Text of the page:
IPE workshops help learners build clinically relevant teamwork skills that they can apply to their care of patients.
Workshops are integrated during each year of training in the Schools of Medicine and Nursing. Several are required components of nursing clinicals and medical clerkships. Others are elective and several are designed and led by students.
Cells to Society is an introductory course for new medical and nursing students at the University of Virginia. Using diabetes as a model, the course is intended to inspire and motivate students to learn the knowledge, skills, and values needed for practice and to introduce important learning experiences as opportunities to learn about diabetes and its impact on patients and society. Activities include patient interactions, small group work, case-based study, simulation, self-direct learning, and self-reflection.
Every February, all third year nursing and medical students are brought together prior to their year-long series of clinical IPE learning activities. They are introduced to basic IPE principles, learn about nursing and medical roles and responsibilities, and work together in small interprofessional groups to analyze a clinical case and discuss challenging narratives about teamwork. The students also learn to use the SBAR communication tool and to describe positive interprofessional behaviors.
Rising third year medical students are assigned to groups of 15–18 students. Each group rotates through 9 skills including: intravenous catheter placement, phlebotomy, interpreting arterial blood gases, aseptic and OR techniques, basic suturing, pharmacy emergencies, cardiac exam, neuro exam, and pulmonary exam. The goal is to make students safer, more proactive, more confident, and better able to learn the skills when they reach their clinical rotations. The interprofessional nature of the course promotes effective collaboration between medical students and nurses as well as other healthcare professionals including respiratory therapists, operating room technicians, clinical pharmacists, phlebotomists, acute care nurse practitioners, or teams of medical and nursing faculty.
This workshop involves a simulated family meeting scenario in which medical and nursing students are taught to collaborate in helping a family member make end of life decisions. Standardized patients help students appreciate the difficulty in conveying information in a compassionate and clear way. Students learn how helpful it is to work together in effectively accomplishing such an important clinical activity.
This workshop brings medical and nursing students together to engage in a case involving critical illness using high-fidelity simulation (“mannequins”) in the Simulation Center. Students learn how to communicate clearly and efficiently during in a high-stress critical care environment.
In this workshop nursing and medical students work together to develop a shared care plan based on transitions in care for an elderly patient from hospital to home and then to a long term care facility. Students also learn how to communicate with an Alzheimer patient and her family.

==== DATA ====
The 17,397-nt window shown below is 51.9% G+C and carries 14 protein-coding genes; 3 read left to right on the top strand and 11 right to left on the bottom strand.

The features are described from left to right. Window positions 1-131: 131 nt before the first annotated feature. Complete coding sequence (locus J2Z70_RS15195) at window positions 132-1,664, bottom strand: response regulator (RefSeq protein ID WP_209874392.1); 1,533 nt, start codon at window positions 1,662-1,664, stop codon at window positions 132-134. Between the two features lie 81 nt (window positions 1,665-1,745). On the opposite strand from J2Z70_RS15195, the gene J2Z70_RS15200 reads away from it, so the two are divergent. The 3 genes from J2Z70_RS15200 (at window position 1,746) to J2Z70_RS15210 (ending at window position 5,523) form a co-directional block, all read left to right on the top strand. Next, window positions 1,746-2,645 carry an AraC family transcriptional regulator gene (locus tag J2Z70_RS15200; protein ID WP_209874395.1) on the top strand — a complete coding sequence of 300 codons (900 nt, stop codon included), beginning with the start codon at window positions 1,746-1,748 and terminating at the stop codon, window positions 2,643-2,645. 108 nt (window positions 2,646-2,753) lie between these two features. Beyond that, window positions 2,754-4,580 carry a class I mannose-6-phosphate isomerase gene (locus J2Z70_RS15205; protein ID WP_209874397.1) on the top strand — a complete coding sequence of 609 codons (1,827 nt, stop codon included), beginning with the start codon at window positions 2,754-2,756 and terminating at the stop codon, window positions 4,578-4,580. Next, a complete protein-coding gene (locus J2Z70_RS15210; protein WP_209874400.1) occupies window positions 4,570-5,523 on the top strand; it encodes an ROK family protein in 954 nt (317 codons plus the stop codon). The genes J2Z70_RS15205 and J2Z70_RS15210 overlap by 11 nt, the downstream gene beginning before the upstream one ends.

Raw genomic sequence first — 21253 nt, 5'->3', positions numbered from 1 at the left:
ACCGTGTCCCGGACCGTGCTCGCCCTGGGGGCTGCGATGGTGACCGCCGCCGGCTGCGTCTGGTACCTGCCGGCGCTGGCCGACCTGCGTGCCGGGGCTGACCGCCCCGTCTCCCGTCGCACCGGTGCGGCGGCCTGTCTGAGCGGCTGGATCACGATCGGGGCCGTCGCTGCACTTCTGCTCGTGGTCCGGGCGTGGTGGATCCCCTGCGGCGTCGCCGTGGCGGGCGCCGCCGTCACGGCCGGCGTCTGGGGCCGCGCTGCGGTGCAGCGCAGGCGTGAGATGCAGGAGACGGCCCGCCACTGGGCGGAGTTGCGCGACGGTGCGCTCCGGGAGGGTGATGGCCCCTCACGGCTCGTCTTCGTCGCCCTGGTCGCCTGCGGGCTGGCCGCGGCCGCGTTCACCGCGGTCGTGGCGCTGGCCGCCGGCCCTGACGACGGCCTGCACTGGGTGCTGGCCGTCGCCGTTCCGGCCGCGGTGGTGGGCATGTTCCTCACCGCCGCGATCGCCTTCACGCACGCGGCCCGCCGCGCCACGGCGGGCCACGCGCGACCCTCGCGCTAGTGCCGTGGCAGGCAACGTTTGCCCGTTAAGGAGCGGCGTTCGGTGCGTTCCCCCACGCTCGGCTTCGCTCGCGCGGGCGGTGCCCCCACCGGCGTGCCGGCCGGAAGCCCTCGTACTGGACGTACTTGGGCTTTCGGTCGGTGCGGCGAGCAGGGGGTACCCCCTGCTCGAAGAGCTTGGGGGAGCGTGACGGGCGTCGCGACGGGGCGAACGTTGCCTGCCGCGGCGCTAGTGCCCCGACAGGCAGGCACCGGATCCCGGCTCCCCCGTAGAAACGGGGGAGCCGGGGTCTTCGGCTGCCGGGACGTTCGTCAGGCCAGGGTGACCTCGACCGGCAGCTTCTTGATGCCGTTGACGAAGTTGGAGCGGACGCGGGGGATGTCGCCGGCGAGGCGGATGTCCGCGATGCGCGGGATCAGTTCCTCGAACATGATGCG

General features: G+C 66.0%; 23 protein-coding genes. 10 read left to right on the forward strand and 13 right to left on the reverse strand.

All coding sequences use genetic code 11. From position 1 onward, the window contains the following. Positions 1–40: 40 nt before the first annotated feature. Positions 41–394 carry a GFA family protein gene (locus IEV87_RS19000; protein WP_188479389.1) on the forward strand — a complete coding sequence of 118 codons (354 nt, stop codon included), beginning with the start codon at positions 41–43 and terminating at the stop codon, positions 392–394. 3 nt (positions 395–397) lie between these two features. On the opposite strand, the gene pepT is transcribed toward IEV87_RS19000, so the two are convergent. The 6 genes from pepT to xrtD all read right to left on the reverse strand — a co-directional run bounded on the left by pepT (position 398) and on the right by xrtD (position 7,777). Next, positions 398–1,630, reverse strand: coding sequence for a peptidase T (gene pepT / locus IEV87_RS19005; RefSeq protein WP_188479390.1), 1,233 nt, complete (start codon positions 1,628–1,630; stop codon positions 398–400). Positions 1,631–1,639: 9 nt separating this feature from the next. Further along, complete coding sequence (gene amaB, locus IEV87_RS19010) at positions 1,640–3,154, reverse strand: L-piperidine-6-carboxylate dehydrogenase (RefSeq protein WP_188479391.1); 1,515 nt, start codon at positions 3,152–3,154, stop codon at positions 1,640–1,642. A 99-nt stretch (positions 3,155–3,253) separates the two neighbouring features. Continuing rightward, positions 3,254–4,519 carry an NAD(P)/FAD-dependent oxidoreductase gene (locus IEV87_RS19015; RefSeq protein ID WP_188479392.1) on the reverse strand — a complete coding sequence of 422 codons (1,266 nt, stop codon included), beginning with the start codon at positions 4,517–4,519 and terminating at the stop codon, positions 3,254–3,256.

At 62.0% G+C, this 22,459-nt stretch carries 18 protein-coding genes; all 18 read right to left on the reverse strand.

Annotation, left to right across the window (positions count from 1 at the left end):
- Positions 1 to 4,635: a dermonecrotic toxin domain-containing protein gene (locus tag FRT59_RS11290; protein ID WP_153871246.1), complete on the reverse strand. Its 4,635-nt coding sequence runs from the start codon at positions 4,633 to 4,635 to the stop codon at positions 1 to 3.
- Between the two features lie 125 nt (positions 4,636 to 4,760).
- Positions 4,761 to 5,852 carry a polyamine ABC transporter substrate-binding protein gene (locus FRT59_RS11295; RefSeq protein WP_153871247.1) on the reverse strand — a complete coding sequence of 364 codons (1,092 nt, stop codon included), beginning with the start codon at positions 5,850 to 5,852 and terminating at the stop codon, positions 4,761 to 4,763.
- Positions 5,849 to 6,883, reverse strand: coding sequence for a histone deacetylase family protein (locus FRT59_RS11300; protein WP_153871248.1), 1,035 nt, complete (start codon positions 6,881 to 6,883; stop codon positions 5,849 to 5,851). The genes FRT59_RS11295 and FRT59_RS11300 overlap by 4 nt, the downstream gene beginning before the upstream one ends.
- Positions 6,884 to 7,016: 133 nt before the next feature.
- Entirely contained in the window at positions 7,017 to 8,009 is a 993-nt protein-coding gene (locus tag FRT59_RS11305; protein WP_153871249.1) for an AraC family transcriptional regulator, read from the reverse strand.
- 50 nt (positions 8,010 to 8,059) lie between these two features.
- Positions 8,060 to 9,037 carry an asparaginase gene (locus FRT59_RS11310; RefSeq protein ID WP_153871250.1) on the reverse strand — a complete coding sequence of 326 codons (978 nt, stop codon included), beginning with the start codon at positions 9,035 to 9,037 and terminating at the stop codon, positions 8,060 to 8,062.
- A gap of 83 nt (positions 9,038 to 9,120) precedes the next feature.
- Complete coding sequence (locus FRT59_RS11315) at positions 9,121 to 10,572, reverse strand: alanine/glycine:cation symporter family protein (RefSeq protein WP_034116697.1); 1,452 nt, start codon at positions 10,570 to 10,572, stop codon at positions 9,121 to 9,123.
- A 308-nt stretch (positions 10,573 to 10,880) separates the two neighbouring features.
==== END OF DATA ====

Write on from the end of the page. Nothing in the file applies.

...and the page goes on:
Nursing and medical student groups work in interprofessional teams to develop a collaborative treatment plan for an 11 year old boy with Duchenne Muscular Dystrophy. Students also learn how to help a parent cope with the many challenges inherent in raising child with disabilities .
Medical and Nursing students are given an opportunity to experience what it is like to adhere to a complicated medication regimen. They then come together in interprofessional small groups to discuss barriers to adherence and team-based approaches to helping patients to take their medications properly.
This student-run program aims to improve the participants’ knowledge about hospice referral and palliative care; make them better able to engage in shared decision making with other health care professionals; and develop strategies to mitigate their personal grief as well as that of colleagues, patients, and the patient’s family members. Watch a fascinating discussion with nursing and medical professionals as they reflect upon the program's initial year. Please check out a description of the 2016-2017 HeArt of Medicine initiative.
This student-run program brings students together to discuss their own experiences of interprofessional teamwork. The unique format is facilitated by the Deans of the Schools of Medicine and Nursing and Health System leaders. Students are asked to “Commit to Change” and incorporate more teamwork in their own clinical settings.
Actors play the part of standardized patients, nurses and physicians engaged in a clinical scenario that requires optimal teamwork. These workshops provide undergraduate students with the opportunity to demonstrate their teamwork skills. The standardized patients and providers score the students, and the students also score themselves, using Collaborative Behaviors Observational Assessment Tools created at UVA to provide objective formative and summative student evaluation.
Fourth year medical student Andy Starr and third year nursing student Jane Muir are collaborating to bring five educational and experiential workshops to medical and nursing students through their Student Ambassadors of Resiliency program. The program, funded by the Lown Institute, aims to educate student clinicians about the importance of inter-professional collaboration, appreciate inquiry, mindfulness and awareness in decreasing overuse in the health care setting.